On the PC side hardware is significantly cheaper with limitless choices. But with that freedom comes with the ability to pick incompatible, cutting edge stuff with driver bugs or cheap internal parts that can cause problems. Generally speaking the limited choice of the Mac promotes more stability. Apple selects the hardware, there is only one OS, no 32/64/xp/vista/home/pro/premium etc.. I only install video related apps on my Mac, no anti-virus, firewall, bloatware that comes with most pc major brands, no IM, no games, no outlook email, etc. The way you work is just as important as what you work on. So its really a mixed bag.
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Old October 12th, 2009, 02:43 PM   #12
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All is well and I'm sticking with a PC. My supervisor decided to bypass my company's IT department and just agreed to let me get a BOXX workstation. Should be here by the end of the month!
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Old October 12th, 2009, 03:30 PM   #13
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I have consistently had trouble with Adobe apps on Boxx workstations. I wouldn't consider anything besides an HP workstation at this point. They are hardware certified by Avid, Adobe, Matrox, and just about every other software vendor. I get them real cheap as refurbished units from HP Remarketing. I have like 12 of them, and have never really had a hardware issue with any of them. My Boxxs at three different facilities were nothing but trouble until I retired them. I think animation and VFX is their forte, as opposed to editing, so storage is a consistent problem. I have had SCSI, IDE, and SATA Raids all fail in Boxx systems.

Anyhow good luck with that, but you may want to look here in the future:
Refurbished business products
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Old October 21st, 2009, 09:19 PM   #14
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well I run both. macs are FAR less headaches, period. not saying perfect, but far fewer problems and better stability. no viruses & malware. apple builds a top end mobo, and uses op end parts = reliable machine. even windows runs well on it ;)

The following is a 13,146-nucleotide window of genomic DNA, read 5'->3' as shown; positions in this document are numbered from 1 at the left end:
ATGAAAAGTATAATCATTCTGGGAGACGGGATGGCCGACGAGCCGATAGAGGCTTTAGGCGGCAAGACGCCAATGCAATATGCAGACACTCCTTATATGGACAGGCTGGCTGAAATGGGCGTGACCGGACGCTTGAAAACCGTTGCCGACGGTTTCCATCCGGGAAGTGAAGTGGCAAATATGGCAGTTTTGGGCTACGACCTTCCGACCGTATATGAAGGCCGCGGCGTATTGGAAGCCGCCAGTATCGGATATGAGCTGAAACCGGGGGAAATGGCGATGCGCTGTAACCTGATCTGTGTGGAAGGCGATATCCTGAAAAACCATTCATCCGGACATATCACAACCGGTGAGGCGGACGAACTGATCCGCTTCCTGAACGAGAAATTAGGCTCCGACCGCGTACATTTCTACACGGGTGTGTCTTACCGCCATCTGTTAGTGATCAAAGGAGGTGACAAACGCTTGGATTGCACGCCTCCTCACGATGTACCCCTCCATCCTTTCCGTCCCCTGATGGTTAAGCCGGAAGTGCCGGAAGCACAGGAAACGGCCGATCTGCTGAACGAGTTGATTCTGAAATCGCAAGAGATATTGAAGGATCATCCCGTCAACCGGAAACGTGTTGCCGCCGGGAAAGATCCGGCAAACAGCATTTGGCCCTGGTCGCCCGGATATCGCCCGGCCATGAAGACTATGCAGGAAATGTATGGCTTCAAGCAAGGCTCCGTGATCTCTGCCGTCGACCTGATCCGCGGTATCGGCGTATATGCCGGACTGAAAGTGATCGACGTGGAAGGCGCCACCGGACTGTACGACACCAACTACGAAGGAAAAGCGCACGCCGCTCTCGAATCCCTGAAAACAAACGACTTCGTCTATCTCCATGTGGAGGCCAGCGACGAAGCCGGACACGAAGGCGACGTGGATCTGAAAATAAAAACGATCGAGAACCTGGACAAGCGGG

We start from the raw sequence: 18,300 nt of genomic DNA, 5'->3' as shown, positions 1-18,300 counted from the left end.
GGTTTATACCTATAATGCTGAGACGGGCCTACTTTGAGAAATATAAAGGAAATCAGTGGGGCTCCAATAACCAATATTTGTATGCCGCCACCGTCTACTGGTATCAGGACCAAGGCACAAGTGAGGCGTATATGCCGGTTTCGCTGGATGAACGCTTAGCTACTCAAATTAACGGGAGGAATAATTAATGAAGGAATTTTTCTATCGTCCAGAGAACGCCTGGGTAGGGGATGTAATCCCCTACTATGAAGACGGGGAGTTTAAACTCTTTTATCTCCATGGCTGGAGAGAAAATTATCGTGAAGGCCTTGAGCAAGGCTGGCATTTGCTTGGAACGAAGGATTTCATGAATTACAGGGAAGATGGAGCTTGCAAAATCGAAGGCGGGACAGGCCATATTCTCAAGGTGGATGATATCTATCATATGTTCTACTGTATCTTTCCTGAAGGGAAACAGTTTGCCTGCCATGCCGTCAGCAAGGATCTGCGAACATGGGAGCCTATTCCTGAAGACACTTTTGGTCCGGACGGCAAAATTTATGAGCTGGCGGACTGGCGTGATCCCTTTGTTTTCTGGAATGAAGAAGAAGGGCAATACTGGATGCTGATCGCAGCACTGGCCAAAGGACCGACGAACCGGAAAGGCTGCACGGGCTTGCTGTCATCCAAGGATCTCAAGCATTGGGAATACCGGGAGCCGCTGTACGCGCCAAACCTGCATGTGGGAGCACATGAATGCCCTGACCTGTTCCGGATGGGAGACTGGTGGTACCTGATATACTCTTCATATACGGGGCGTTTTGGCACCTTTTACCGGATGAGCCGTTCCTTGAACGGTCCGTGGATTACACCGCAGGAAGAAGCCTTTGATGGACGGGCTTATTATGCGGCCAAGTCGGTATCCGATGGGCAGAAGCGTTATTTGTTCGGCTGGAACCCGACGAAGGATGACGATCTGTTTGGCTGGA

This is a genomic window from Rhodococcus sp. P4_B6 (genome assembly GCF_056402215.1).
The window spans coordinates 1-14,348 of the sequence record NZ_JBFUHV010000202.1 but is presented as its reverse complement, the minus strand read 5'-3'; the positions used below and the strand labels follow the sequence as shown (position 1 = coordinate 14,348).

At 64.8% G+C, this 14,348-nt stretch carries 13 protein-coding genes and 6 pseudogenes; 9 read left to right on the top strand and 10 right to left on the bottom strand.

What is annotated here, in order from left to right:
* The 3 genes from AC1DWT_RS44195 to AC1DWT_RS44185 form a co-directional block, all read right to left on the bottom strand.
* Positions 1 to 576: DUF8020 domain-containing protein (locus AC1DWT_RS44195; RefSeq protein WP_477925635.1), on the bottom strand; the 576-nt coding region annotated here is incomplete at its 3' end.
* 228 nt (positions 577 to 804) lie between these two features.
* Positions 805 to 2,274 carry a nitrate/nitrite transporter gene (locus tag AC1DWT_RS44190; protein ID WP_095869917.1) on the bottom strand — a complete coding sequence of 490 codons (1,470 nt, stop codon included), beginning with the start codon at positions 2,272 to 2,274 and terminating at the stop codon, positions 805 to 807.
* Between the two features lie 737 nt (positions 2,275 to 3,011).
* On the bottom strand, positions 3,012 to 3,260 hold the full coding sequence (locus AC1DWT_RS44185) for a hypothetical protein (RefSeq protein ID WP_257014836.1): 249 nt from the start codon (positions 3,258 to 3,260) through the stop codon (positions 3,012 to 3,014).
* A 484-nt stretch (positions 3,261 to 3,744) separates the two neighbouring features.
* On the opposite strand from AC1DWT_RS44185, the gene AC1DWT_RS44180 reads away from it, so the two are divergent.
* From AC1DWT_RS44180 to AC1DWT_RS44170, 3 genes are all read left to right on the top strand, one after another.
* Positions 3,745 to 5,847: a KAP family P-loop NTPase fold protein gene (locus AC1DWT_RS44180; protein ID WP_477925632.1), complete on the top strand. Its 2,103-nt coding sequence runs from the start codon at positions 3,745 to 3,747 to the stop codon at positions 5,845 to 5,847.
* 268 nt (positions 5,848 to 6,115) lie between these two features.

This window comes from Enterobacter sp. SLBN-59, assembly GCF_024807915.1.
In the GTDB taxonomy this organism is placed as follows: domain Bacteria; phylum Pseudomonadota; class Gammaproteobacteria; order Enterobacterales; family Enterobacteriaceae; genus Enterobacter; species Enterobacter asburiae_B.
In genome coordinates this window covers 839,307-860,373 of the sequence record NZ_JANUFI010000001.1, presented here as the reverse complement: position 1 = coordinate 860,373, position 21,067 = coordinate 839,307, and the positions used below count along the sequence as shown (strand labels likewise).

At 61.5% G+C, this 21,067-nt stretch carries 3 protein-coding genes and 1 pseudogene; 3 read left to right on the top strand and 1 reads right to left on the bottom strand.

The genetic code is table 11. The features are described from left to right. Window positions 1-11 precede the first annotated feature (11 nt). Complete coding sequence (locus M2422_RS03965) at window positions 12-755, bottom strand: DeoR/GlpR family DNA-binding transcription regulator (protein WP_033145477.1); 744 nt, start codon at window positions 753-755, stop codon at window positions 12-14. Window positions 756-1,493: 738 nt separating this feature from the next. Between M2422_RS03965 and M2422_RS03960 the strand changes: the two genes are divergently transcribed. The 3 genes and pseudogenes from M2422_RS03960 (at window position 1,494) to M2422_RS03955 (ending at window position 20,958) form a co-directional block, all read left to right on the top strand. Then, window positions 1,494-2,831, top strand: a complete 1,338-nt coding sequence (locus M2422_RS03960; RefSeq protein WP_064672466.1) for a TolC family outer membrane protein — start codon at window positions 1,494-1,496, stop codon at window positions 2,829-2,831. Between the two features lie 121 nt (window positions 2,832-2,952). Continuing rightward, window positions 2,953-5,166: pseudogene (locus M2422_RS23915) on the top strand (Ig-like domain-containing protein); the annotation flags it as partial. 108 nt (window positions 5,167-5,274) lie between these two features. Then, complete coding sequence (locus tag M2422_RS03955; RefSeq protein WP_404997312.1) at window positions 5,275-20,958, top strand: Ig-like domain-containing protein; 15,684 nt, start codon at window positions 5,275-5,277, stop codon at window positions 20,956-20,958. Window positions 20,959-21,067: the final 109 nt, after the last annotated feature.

when its all said and done, yes you can build a PC cheaper, but if you value your time at even a skimpy $50/hr, you'll more then eat that in a couple of months with higher amounts of time keeping a PC running, and if you get hit with a major problem... kiss your savings goodbye.

as for projects :

AE projects will go both ways and open cross platform
PP projects will go both ways
Encore Projects in CS3 are platform specific, may of changed in CS4
PSD files are most certainly cross platform and generally cross version
IL files are cross platform
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Old October 22nd, 2009, 11:11 AM   #15
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I have two BOXX workstations that are working quite well and are stable. Never had a hardware failure.

I looked at HP 10 months ago when I got the last one, but HP was way behind in core i7 availability and couldn't build it with a Quadro CX card. Their certified Adobe configurations were with older hardware. The HP customer rep. had never even heard of the Quadro CX and didn't seem to be very knowledgeable about video editing applications. I think the reason they are certified is because they are a large supplier.

BOXX seems to have more custom options.

I do wish that my motherboard supported more than 4 memory slots. I have 3 x 2GB DDR3 sticks and could use more memory, but the 4gb sticks are still expensive. Make sure you get a motherboard that supports 8 slots.